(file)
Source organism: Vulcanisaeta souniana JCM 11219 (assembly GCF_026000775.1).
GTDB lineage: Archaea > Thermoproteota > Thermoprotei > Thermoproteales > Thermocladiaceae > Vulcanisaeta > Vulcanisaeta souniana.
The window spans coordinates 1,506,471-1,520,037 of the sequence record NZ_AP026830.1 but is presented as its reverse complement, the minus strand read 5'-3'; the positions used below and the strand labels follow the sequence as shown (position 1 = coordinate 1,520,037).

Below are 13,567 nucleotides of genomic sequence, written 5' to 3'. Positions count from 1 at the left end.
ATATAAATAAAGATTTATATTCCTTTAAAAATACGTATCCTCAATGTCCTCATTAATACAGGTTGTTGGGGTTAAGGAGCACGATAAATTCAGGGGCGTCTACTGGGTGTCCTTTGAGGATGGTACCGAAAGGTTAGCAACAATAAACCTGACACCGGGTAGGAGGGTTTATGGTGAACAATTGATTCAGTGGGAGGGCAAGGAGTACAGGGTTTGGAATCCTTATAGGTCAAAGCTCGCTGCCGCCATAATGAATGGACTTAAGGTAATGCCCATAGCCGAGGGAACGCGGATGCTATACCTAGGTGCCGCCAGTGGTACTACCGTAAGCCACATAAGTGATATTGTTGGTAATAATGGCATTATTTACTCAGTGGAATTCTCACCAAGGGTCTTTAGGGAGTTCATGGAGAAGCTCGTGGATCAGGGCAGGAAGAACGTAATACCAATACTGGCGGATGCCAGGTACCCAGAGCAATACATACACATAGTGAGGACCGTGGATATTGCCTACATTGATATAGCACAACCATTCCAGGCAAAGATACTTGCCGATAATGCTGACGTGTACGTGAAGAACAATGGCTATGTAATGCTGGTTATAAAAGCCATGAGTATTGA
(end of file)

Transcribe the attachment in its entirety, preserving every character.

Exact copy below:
Source organism: Vulcanisaeta souniana JCM 11219 (assembly GCF_026000775.1).
GTDB lineage: Archaea > Thermoproteota > Thermoprotei > Thermoproteales > Thermocladiaceae > Vulcanisaeta > Vulcanisaeta souniana.
The window spans coordinates 1,506,471-1,520,037 of the sequence record NZ_AP026830.1 but is presented as its reverse complement, the minus strand read 5'-3'; the positions used below and the strand labels follow the sequence as shown (position 1 = coordinate 1,520,037).

Below are 13,567 nucleotides of genomic sequence, written 5' to 3'. Positions count from 1 at the left end.
ATATAAATAAAGATTTATATTCCTTTAAAAATACGTATCCTCAATGTCCTCATTAATACAGGTTGTTGGGGTTAAGGAGCACGATAAATTCAGGGGCGTCTACTGGGTGTCCTTTGAGGATGGTACCGAAAGGTTAGCAACAATAAACCTGACACCGGGTAGGAGGGTTTATGGTGAACAATTGATTCAGTGGGAGGGCAAGGAGTACAGGGTTTGGAATCCTTATAGGTCAAAGCTCGCTGCCGCCATAATGAATGGACTTAAGGTAATGCCCATAGCCGAGGGAACGCGGATGCTATACCTAGGTGCCGCCAGTGGTACTACCGTAAGCCACATAAGTGATATTGTTGGTAATAATGGCATTATTTACTCAGTGGAATTCTCACCAAGGGTCTTTAGGGAGTTCATGGAGAAGCTCGTGGATCAGGGCAGGAAGAACGTAATACCAATACTGGCGGATGCCAGGTACCCAGAGCAATACATACACATAGTGAGGACCGTGGATATTGCCTACATTGATATAGCACAACCATTCCAGGCAAAGATACTTGCCGATAATGCTGACGTGTACGTGAAGAACAATGGCTATGTAATGCTGGTTATAAAAGCCATGAGTATTGA